Thus Epimenides was not lying. He was speaking truthfully, through the device of poetic licence, expressing in the fewest possible words not so much a simple daxt as the great truth of humanity’s endless capacity for invention.
Apallina of Athens
This was the tutor’s response:
“Excellent work, Flloyd. An immensely entertaining (and highly original) essay, that incorporates argument alive precision and clarity within its imaginative format. Well done!”
The final performance (for now) of The Fall of June Bloom (or What You Will) took place at 7 pm on Sunday night, 3rd April, at the Phoenix Fringe Festival. The house was just over half full, but it seemed more, it’s such a tiny venue Space 55. It only seats around 36-40, and a few empty seats here and there don’t seem to matter.
The big guns were in. David Barker, Professor of Acting at ASU, and two guys from the Fringe Festival. Angela (our director for the Phoenix production) brought her mother, and Zack, the MFA student who had been at the VASTA conference in 2009, the one who suggested that the production would be a real treat for students if presented to them as a lecture, had come along all primed to come up when invited to do a short passage from a Shakespeare monologue. Sadly, when the moment came, I completely forgot to invite him up! Sorry, Zack!
One thing that has been relatively consistent throughout all the performances, both in Brisbane and in Phoenix, has been audience engagement. For the most part people laugh, smile, or listen intently. The Phoenix audiences were larger than in Brisbane – I don’t think we ever had more than 12 people in the audience in Brisbane, whereas we had 15 to 25 in Phoenix, and in a smaller space so they would have felt less exposed. The Phoenix audiences were also much more prepared to look me in the eye, and to respond. I could look at just about anyone, and they would look back, whereas in Brisbane many people (especially non-actors) either avoided eye contact or refused to maintain it.
The difference at the final performance was that David Barker, who arrived about 10 minutes late and sat in the front row, just looked at me impassively throughout the whole performance. He never smiled (that I noticed), nor did he ever give any indication that he was interested in the discussion, or the ideas expressed. This only became truly relevant to me when I met him the following day at the Phoenix Film Festival schools workshop. He came up to me and thanked me for working with Lauren (one of his students), asked me how she was to work with, and whether I had written the script. That was it. In my book, that is code for “I didn’t like it much, and your performance did not appeal to me either”. He probably only came because of Lauren, which is fair enough, and was only interested to check that I hadn’t been taking advantage of her, or teaching her bad habits.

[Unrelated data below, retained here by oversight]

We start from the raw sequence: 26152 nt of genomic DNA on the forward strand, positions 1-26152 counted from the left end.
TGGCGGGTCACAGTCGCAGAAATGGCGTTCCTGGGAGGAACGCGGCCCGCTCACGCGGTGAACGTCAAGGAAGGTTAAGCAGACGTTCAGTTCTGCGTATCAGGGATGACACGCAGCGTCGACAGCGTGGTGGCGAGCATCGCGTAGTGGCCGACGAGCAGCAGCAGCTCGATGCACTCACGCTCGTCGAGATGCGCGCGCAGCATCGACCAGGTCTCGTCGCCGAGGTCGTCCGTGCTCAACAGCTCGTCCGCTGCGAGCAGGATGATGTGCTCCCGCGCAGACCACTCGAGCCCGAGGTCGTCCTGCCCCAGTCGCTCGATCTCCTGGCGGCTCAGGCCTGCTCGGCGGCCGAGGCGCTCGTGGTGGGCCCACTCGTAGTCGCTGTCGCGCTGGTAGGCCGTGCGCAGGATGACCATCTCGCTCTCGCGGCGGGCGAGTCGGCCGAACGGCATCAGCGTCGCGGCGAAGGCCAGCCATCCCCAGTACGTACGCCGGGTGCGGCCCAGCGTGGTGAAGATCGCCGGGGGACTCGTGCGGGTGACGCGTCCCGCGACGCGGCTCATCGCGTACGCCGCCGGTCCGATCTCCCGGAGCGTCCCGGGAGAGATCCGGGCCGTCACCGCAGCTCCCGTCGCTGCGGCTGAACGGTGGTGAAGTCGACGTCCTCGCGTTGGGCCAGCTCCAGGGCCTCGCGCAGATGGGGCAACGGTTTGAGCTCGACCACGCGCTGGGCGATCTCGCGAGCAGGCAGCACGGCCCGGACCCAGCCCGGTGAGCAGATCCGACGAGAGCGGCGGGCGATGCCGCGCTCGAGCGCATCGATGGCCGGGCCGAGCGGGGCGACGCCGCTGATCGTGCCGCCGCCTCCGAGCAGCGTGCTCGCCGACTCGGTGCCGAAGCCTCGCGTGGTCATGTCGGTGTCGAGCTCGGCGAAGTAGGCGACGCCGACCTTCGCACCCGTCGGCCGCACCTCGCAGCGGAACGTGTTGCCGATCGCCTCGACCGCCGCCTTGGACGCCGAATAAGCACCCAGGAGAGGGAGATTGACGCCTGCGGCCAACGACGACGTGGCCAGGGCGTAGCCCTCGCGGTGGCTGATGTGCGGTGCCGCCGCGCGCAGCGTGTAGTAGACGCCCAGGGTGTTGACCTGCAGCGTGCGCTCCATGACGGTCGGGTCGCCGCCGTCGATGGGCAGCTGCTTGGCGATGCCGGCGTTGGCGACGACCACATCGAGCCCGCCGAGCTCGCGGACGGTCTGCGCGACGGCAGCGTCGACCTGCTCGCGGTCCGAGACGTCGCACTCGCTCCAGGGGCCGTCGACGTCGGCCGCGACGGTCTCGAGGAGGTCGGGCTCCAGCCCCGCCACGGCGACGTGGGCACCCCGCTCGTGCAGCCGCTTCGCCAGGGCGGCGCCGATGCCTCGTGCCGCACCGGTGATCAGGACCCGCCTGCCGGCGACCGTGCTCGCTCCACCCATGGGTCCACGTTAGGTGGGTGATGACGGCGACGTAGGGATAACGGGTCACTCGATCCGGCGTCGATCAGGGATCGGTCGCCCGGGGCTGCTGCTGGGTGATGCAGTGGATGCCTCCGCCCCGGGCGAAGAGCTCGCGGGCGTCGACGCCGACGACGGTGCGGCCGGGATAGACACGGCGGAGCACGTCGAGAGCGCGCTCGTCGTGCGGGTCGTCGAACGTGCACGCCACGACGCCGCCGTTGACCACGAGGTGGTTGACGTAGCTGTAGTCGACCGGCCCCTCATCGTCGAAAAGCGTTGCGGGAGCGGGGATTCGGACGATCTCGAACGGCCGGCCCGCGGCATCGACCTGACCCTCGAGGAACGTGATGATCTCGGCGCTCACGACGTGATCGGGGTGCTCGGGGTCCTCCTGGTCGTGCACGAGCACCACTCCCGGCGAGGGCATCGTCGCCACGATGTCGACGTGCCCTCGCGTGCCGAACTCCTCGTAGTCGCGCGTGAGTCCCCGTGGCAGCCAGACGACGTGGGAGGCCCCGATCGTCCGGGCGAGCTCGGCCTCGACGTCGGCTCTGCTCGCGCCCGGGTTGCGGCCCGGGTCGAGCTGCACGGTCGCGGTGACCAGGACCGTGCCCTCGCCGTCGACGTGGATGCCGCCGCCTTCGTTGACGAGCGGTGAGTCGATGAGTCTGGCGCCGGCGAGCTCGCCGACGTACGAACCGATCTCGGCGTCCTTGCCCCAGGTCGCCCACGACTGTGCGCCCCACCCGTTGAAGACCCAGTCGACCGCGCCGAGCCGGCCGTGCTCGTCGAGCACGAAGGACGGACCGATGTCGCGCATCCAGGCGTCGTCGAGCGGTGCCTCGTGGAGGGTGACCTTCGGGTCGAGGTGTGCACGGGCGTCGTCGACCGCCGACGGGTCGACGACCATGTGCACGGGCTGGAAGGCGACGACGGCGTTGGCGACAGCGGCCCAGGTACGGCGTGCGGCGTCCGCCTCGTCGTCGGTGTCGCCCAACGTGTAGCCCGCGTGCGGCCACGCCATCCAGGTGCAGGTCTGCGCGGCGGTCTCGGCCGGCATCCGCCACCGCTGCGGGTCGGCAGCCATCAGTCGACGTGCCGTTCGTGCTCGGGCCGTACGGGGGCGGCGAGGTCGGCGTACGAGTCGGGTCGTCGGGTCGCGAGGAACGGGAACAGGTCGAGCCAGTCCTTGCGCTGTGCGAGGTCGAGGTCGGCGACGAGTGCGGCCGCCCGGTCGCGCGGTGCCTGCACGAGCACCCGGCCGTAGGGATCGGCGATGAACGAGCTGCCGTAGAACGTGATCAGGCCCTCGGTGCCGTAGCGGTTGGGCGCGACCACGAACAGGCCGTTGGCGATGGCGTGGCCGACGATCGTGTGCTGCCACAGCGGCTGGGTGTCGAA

So there you have it. All the people who stopped me on the way out after each of the three performances to thank us effusively, to congratulate both Lauren and me on our performances, to admire the production and the ideas expressed just evaporate into the “foul and pestilent congregation of vapours” that hovers, uninvited, close by, while the one mean-spirited response (or lack of) lights up like a ‘brave o’er-hanging firmament fretted with golden fire”.
What IS that? You’d think I’d be able to control it better, after all these years. I claim to be non-competitive yet I am unable to accept being anything less than the best there is. I know I’m not, by a long chalk, but I keep on hoping that somehow, some day, I will suddenly emerge as this great actor! Of course, I work at it. I don’t expect to get any better at it without actually putting in the hard yards, doing the training, exploring, experimenting, engaging with the craft, developing my skill set. The problem seems to be an old one. I get above myself. I don’t realise I’m doing it until I find myself being cut down to size.
|From New Album 14/03/11 2:21 PM That’s Angela Giron, me and Lauren Dykes, the Phoenix division of Thunder’s Mouth Theatre.|
So what does that mean – to get above myself? How is that even possible?
I think I am playing the good old Aussie game of hunting down the Tall Poppy. The rules are that nobody must stand out, or appear to be higher, smarter, richer, prettier, or anything-at-all-er more than anybody else. If they are, they must be cut down. I refuse to play this game against other people, but boy am I terrified of being perceived as being a Tall Poppy myself! Hence my real claim to fame, my actual expertise that qualifies me as a genuine Tall Poppy, is in the area of self-sabotage. I’m the Best!